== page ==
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Understanding Your Child’s Trouble With Movement and Coordination

By Andrew M.I. Lee, JD

At a Glance

  • It’s not uncommon for kids to struggle with movement and coordination.

  • Movement difficulties can show up in different ways.

  • Some kids need more time and practice to catch up, while others may need extra help.

Physical activities like drawing, getting dressed, and kicking a ball come naturally to many kids. But not all. If your child is having trouble with movement and coordination, you might be wondering what’s going on.

Sometimes kids just take longer to develop movement skills—or motor skills—and need more time to catch up. But in some cases, kids need extra help and support to improve.

Learn about what can cause trouble with movement and what can help.

Movement Difficulties You Might Be Seeing

The first things you notice might not be your child struggling with specific movements. Instead, you might see a behavior that you wonder about, but that you haven’t relate to movement difficulties.

Maybe your child avoids doing art projects, gets angry trying to do a puzzle, or walks away when you try to play catch. Or it might seem like your child isn’t paying attention to the rules of a game or doesn’t understand directions like “keep your eye on the ball.”

Sometimes it’s clearer, though. Your child may struggle to put a puzzle piece in place, even though it’s the right piece. Or your child might fumble with scissors.

These difficulties can take different forms. It all depends on what skills are involved.

  • Fine motor skills are the ability to make movements using the small muscles in our hands and wrists. Trouble in this area can make it hard to do things like write, type, and use zippers.

  • Gross motor skills are abilities that allow people to do things that involve using the large muscles in the torso, arms, and legs to complete whole-body movements. Trouble in this area can make it hard to run, jump, throw, and catch.

  • Motor planning is a skill that allows us to remember and perform steps to make a movement happen. Trouble in this area can make it hard to do multi-step physical tasks, like making a sandwich or washing hands.

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Here are some common things kids might struggle with:

  • Balance

  • Riding a bike

  • Holding a pencil

  • Handwriting

  • Using utensils and cutting food

Kids might also seem clumsy. They may move awkwardly and break or bump into things.

What Can Cause Trouble With Movement

When kids have trouble holding a pencil, riding a bike, or doing other movements, it doesn’t mean they’re lazy. It also doesn’t mean they’re not paying attention when you explain how to do something.

So why do some kids struggle with movement and coordination? Sometimes there’s no underlying reason. Kids develop these skills at different rates, and some just take a bit longer than others. They need more practice and opportunity to develop skills.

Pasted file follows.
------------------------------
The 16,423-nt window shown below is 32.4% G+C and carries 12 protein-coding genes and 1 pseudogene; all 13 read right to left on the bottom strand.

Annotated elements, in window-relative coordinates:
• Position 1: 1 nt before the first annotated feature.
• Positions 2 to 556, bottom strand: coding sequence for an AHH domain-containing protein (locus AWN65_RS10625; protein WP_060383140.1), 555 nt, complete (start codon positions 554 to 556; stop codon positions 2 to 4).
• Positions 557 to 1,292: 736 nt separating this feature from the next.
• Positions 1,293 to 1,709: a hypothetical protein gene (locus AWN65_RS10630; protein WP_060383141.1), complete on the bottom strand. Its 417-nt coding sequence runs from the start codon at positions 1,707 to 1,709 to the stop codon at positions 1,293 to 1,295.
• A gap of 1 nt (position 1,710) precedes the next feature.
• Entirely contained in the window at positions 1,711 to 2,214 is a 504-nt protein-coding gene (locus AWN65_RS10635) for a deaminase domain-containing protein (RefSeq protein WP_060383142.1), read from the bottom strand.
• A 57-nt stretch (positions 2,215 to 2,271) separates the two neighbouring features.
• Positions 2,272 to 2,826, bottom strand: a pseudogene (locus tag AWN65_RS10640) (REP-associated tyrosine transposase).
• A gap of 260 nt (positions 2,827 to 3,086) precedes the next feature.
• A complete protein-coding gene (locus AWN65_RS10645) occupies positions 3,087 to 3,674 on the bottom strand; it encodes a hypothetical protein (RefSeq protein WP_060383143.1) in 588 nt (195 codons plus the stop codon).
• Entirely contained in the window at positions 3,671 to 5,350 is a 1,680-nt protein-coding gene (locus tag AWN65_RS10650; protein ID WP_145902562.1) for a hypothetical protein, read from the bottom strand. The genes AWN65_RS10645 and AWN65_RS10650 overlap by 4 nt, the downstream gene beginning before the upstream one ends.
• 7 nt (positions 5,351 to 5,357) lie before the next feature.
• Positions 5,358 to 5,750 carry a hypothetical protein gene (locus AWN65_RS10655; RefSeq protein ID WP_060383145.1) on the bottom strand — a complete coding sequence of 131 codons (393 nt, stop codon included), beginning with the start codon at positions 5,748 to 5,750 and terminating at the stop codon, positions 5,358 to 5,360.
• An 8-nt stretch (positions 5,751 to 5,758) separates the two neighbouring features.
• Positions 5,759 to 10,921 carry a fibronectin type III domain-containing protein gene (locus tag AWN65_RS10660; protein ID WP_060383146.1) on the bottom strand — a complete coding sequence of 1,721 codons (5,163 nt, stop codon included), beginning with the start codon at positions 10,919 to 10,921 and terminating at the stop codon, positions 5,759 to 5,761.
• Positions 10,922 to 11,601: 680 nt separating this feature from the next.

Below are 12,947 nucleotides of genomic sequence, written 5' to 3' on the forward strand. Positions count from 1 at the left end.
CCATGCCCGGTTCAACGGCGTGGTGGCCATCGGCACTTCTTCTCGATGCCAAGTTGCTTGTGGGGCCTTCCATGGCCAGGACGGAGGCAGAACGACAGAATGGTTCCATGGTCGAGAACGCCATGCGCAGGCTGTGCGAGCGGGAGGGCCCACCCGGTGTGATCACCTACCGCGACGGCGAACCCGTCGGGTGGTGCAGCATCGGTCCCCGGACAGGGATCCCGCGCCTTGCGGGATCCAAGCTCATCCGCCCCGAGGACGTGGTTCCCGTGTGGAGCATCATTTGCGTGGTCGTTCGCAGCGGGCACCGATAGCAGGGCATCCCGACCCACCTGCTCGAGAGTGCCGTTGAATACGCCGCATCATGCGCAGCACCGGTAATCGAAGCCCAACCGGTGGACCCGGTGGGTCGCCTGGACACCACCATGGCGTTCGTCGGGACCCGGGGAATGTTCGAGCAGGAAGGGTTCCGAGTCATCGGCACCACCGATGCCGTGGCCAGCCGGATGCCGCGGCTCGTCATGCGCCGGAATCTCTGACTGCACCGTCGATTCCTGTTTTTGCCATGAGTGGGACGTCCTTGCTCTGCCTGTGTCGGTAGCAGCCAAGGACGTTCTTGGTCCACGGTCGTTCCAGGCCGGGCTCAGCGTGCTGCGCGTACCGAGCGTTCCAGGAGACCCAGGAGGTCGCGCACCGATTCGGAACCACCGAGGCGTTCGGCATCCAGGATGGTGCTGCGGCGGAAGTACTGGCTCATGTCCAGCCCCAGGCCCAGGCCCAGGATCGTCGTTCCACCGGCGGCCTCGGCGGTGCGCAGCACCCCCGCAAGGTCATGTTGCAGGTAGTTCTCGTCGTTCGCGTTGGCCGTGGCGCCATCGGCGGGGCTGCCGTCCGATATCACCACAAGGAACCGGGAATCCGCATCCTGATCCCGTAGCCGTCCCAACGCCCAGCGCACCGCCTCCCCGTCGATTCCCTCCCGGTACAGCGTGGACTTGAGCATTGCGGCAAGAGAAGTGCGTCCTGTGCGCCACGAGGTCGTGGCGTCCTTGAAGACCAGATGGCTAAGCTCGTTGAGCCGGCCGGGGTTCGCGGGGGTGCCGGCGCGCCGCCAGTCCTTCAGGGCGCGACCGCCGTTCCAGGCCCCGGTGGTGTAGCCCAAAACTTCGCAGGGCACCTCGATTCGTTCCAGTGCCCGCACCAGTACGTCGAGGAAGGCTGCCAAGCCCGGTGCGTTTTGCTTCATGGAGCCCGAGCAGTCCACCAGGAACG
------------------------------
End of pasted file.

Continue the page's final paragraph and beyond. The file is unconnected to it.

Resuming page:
But kids are expected to have certain movement skills at certain ages. When they lag far behind, the differences become clearer.

A number of challenges can impact movement and coordination. A common cause of motor difficulties is a condition called developmental coordination disorder (DCD), which some people call dyspraxia.

In all of these cases, there are ways to work on challenges so your child can improve and adapt movement skills. Learn more about what to do if you’re concerned about your child’s motor skills.

How to Help Kids With Movement Difficulties

No matter what’s causing your child’s trouble, there are ways to help. An important step is to take notes on what you’re seeing. If there’s a pattern that goes on for a while, you may want to talk to your child’s pediatrician or teacher. They can be great sources of information and advice.

Ask the teacher if your child struggles with motor skills in class, or shows any behavior that might be related. You can also request a free school evaluation to learn more about your child’s challenges and strengths—and supports that could help.

Even if you’re not sure what’s going on with your child, you can still work on building motor skills at home. Explore:

Be sure to keep an eye on your child’s confidence as you work through challenges. Kids who have trouble with motor skills might feel sad or embarrassed that they struggle to do things that come easily to other kids. Praise your child’s progress, and remind your child of strengths to be proud of. Follow these steps for identifying strengths.

Hear from a mom whose daughter struggles to tie shoes and fasten buttons, but can play Bach on the piano. And read a candid story from a dad whose son has motor skills difficulties.

Key Takeaways

  • Trouble with motor skills can make it hard for kids to use scissors, ride a bike, write, and do other tasks.

  • It doesn’t mean that kids are lazy or not paying attention.

  • Take notes on what you’re seeing and share it with your child’s doctor or teacher.

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Share Understanding Your Child’s Trouble With Movement and Coordination

  • Facebook
  • Twitter
  • Pinterest
  • Email
  • Text Message
  • Coming soonGoogle Classroom